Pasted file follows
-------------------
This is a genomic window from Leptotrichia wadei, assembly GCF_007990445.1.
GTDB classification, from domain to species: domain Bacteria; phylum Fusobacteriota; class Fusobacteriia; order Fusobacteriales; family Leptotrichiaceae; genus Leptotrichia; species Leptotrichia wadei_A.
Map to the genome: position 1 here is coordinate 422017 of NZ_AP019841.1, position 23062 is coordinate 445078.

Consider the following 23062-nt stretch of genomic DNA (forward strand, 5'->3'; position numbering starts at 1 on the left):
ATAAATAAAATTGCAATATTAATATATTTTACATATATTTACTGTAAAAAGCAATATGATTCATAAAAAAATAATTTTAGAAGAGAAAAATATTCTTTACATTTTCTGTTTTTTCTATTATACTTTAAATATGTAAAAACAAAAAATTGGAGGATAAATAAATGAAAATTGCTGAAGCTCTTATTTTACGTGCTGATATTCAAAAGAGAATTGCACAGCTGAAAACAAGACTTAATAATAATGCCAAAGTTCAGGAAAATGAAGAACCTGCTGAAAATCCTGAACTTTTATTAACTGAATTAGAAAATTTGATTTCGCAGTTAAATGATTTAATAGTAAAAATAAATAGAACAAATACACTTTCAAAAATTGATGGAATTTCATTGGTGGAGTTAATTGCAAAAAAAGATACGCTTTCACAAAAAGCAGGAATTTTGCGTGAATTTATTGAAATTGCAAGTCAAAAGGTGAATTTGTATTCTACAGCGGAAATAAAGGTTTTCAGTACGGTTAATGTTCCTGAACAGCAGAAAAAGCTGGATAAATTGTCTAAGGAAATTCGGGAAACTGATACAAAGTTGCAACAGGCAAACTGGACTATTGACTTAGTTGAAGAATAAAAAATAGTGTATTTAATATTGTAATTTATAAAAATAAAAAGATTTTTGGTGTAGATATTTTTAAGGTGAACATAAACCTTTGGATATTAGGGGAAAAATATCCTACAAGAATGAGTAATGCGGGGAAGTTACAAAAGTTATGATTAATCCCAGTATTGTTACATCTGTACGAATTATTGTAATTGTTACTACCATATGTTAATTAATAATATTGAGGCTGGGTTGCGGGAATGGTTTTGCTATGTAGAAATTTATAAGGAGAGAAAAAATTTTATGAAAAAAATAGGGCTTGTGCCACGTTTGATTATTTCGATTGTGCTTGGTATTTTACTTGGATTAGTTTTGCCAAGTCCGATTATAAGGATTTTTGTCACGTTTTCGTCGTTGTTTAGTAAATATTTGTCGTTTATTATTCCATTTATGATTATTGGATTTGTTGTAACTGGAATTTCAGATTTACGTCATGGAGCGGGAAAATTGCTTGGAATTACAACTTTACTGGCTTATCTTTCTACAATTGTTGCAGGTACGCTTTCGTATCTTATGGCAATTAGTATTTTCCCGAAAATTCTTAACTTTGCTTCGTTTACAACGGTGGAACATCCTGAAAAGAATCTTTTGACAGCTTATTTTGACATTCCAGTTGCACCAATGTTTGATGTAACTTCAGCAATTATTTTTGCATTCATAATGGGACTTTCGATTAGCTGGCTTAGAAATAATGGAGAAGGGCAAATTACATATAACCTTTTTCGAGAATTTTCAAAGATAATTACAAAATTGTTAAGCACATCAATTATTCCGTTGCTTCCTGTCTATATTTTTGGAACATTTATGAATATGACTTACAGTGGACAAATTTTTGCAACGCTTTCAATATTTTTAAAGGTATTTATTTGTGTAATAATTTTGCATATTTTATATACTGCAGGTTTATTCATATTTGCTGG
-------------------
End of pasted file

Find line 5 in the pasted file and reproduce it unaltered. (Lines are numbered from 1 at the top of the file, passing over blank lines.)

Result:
ATAAATAAAATTGCAATATTAATATATTTTACATATATTTACTGTAAAAAGCAATATGATTCATAAAAAAATAATTTTAGAAGAGAAAAATATTCTTTACATTTTCTGTTTTTTCTATTATACTTTAAATATGTAAAAACAAAAAATTGGAGGATAAATAAATGAAAATTGCTGAAGCTCTTATTTTACGTGCTGATATTCAAAAGAGAATTGCACAGCTGAAAACAAGACTTAATAATAATGCCAAAGTTCAGGAAAATGAAGAACCTGCTGAAAATCCTGAACTTTTATTAACTGAATTAGAAAATTTGATTTCGCAGTTAAATGATTTAATAGTAAAAATAAATAGAACAAATACACTTTCAAAAATTGATGGAATTTCATTGGTGGAGTTAATTGCAAAAAAAGATACGCTTTCACAAAAAGCAGGAATTTTGCGTGAATTTATTGAAATTGCAAGTCAAAAGGTGAATTTGTATTCTACAGCGGAAATAAAGGTTTTCAGTACGGTTAATGTTCCTGAACAGCAGAAAAAGCTGGATAAATTGTCTAAGGAAATTCGGGAAACTGATACAAAGTTGCAACAGGCAAACTGGACTATTGACTTAGTTGAAGAATAAAAAATAGTGTATTTAATATTGTAATTTATAAAAATAAAAAGATTTTTGGTGTAGATATTTTTAAGGTGAACATAAACCTTTGGATATTAGGGGAAAAATATCCTACAAGAATGAGTAATGCGGGGAAGTTACAAAAGTTATGATTAATCCCAGTATTGTTACATCTGTACGAATTATTGTAATTGTTACTACCATATGTTAATTAATAATATTGAGGCTGGGTTGCGGGAATGGTTTTGCTATGTAGAAATTTATAAGGAGAGAAAAAATTTTATGAAAAAAATAGGGCTTGTGCCACGTTTGATTATTTCGATTGTGCTTGGTATTTTACTTGGATTAGTTTTGCCAAGTCCGATTATAAGGATTTTTGTCACGTTTTCGTCGTTGTTTAGTAAATATTTGTCGTTTATTATTCCATTTATGATTATTGGATTTGTTGTAACTGGAATTTCAGATTTACGTCATGGAGCGGGAAAATTGCTTGGAATTACAACTTTACTGGCTTATCTTTCTACAATTGTTGCAGGTACGCTTTCGTATCTTATGGCAATTAGTATTTTCCCGAAAATTCTTAACTTTGCTTCGTTTACAACGGTGGAACATCCTGAAAAGAATCTTTTGACAGCTTATTTTGACATTCCAGTTGCACCAATGTTTGATGTAACTTCAGCAATTATTTTTGCATTCATAATGGGACTTTCGATTAGCTGGCTTAGAAATAATGGAGAAGGGCAAATTACATATAACCTTTTTCGAGAATTTTCAAAGATAATTACAAAATTGTTAAGCACATCAATTATTCCGTTGCTTCCTGTCTATATTTTTGGAACATTTATGAATATGACTTACAGTGGACAAATTTTTGCAACGCTTTCAATATTTTTAAAGGTATTTATTTGTGTAATAATTTTGCATATTTTATATACTGCAGGTTTATTCATATTTGCTGG